Macedonia – a wine country yet to be discovered
A few of the most famous wine regions, such as Nappa Valley in California and Bordeaux in France, lie on the same geographic latitude as Tikves, the largest vine valley in the Republic of Macedonia. This valley is a part of the Central wine region, or better known as Povardarie, and together with the East and West wine regions, it marks the territory where this small country in the Balkan and European south grow vine.
The tradition of growing vine in Macedonia dates back from ancient times. Undoubtedly, thanks to its natural conditions, as Macedonia is the place where the continental climate from the North meets with the Mediterranean climate from the South, resulting in moderate and mild winters, and long, dry summers with gentle breeze. Such climate, combined with various soil compositions, including alluvial, volcano or terra rosa soils, creates conditions for growing more than 50 types of grapes. Internationally recognized varieties, such as Merlot, Chardonnay, Cabernet Sauvignon… successfully grow in Macedonia, just as the varieties that the world is yet to discover, Kratoshija, Stanushina, Temjanika, Vranec, Rkatsiteli… The fact that many of these international varieties have local names speaks of how long the tradition of wine making is. So, when in Macedonia you are offered Belan, and you recognize the flavor of Grenache Blanc, or, if you recognize Pinot Noir in a glass of Burgundec, or, you taste Primitivo or Zifandel while drinking Kratoshija, do not be confused.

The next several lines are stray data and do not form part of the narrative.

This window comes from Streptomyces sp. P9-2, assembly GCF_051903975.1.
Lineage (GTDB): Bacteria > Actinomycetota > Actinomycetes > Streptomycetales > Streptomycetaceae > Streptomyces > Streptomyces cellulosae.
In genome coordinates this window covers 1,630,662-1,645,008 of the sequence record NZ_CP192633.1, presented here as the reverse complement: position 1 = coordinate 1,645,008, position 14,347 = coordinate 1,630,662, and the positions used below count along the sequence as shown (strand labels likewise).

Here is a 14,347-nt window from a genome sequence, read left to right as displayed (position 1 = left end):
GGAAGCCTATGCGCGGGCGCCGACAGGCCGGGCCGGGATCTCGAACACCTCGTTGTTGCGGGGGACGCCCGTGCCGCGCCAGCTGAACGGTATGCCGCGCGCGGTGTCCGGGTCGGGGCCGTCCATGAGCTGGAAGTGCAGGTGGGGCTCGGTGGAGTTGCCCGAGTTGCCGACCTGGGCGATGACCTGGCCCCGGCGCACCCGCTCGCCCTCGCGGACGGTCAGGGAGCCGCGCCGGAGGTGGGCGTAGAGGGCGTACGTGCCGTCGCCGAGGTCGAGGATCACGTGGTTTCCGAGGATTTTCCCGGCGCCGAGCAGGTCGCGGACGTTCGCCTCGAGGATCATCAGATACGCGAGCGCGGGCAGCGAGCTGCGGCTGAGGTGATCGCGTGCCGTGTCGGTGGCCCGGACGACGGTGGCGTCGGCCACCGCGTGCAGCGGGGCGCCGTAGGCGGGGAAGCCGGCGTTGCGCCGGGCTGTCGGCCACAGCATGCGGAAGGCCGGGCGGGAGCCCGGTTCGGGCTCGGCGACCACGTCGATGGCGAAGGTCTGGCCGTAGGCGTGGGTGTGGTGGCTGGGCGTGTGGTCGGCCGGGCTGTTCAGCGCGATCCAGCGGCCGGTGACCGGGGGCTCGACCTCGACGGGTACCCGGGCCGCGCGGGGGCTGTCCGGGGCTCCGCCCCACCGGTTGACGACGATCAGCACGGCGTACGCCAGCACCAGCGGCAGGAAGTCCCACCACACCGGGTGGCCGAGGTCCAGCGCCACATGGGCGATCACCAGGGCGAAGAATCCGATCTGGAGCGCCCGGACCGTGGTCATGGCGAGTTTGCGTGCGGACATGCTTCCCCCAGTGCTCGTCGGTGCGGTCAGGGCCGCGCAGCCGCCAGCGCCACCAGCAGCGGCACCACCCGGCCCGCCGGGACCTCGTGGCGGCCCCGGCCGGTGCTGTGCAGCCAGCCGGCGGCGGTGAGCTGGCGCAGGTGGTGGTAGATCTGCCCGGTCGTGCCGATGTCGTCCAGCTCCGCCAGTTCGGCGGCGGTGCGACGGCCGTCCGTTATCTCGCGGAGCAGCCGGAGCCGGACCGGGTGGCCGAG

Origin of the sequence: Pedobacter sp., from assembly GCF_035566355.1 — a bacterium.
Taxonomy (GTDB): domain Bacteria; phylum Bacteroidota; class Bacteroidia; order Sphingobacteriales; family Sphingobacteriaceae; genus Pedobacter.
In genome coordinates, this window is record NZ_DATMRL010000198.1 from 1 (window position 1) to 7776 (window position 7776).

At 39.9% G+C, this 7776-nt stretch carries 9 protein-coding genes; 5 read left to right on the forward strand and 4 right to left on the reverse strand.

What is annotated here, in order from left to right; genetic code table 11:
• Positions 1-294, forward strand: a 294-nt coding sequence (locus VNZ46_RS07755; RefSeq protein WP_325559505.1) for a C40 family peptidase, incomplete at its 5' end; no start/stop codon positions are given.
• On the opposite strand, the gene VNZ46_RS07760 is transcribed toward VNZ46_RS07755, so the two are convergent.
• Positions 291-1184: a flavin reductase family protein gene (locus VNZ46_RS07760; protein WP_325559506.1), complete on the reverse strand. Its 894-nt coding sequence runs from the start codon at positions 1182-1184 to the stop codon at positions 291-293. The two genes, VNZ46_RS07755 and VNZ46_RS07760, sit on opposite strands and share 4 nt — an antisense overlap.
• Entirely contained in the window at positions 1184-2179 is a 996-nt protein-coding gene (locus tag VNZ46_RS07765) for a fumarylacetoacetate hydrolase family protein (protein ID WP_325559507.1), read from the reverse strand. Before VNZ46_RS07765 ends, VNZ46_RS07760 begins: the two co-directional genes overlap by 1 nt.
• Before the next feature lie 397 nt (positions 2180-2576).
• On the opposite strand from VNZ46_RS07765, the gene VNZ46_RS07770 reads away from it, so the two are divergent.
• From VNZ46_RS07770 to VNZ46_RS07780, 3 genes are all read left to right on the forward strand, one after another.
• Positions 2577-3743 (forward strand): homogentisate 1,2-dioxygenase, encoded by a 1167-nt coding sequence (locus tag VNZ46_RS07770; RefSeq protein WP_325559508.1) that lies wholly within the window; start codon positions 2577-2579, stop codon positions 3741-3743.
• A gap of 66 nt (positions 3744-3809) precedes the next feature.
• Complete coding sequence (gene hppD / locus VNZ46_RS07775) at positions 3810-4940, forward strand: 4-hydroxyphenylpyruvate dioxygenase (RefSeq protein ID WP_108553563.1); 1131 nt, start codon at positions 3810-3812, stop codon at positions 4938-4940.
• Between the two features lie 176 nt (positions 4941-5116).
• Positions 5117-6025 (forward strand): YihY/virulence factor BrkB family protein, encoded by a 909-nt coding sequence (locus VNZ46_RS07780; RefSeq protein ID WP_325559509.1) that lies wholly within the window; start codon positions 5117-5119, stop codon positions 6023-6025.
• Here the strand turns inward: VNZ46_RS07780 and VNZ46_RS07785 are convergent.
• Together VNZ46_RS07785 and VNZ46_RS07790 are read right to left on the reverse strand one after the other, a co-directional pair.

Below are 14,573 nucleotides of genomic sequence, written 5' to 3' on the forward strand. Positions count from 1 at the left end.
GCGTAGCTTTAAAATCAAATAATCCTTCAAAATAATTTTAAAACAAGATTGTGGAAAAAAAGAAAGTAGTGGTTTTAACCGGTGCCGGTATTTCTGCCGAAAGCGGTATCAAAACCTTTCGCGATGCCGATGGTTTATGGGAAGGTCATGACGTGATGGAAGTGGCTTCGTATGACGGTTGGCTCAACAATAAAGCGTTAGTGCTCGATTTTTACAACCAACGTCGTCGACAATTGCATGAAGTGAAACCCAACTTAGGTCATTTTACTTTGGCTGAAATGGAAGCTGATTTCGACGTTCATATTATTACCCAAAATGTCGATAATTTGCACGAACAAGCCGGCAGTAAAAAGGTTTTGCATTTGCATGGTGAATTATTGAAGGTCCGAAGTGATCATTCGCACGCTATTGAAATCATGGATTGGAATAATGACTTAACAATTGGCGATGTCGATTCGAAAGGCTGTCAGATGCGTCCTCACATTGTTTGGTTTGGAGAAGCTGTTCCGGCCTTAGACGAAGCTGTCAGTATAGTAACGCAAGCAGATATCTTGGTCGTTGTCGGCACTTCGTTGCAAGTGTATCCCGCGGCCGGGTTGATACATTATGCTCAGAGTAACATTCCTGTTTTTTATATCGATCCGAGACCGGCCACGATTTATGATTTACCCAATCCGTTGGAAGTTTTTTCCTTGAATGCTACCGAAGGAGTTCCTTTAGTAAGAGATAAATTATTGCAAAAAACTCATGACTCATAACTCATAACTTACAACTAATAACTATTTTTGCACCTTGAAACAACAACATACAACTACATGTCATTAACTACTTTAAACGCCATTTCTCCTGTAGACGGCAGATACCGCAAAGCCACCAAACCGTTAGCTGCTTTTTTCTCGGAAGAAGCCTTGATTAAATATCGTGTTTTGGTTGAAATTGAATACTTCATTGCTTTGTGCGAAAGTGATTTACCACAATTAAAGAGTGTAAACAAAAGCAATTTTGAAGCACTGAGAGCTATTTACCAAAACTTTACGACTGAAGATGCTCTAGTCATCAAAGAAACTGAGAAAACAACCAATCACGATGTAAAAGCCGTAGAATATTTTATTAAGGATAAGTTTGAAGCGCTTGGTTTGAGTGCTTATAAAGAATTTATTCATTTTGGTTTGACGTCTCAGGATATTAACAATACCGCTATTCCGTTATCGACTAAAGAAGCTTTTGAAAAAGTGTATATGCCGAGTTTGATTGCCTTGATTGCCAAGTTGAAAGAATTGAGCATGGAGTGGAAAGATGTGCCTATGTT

Other wine regions of France
SAVOIE and JURA Wine Regions
Savoie is close to the Swiss border, a few miles south of Geneva and most of its production is white wine, although it does produce light red and rosé. The Jura vineyards start about 25 miles north west of Geneva and, like Savoie, cover about 3,000 acres. Red, white, rosé and sparkling wines are produced, as well as the unusual Vin de Paille, so-named because the grapes are dried on straw before pressing to impart very special characteristics.
Loire Wine Region
LOIRE wine and region
The Loire is France’s longest river, flowing almost 650 miles from the foothills of the Massif Central in the Ardéche to the Atlantic Ocean west of Nantes. Fairy tale castles overlook the vineyards that flank most of the river and its tributaries. Near its source are the vineyards of Sancerre, Pouilly and the Coteaux du Giennois. Reuilly and Quincy mingle among the southern tributaries. To the east of Tours is Vouvray, and then Chinon, Bourgueil, Saumur, Muscadet and a scattering of smaller appellations as you near the sea.
Rhone Wine Region
RHONE wine and region
The vineyards of the Rhone extend from just below Lyon as far south as Avignon straddling both sides of the river but not continuously. In the north, the vineyard belt is rarely more than a few hundred yards wide, while in the south the vineyards stretch out into the widening valleys.
The northern vineyards are hot and rocky and all the famous red wines are produced from the Syrah grape, while in the south where many of the wines are blended there have been enormous improvements in the past few years.
Champagne Wine Region
“In victory you deserve it; in defeat you need it,” said Napoleon.
Champagne is the most northerly vineyard in France, a large plain split by the River Marne 90 miles east of Paris. There are about 72,000 acres of vineyards within the Champagne appellation, some 15,000 growers, more than 4,500 producers including 110 Houses and about 250 miles of tunnels for storing and ageing the wine. Annual sales are around 250 million bottles, of which 40 per cent is exported.
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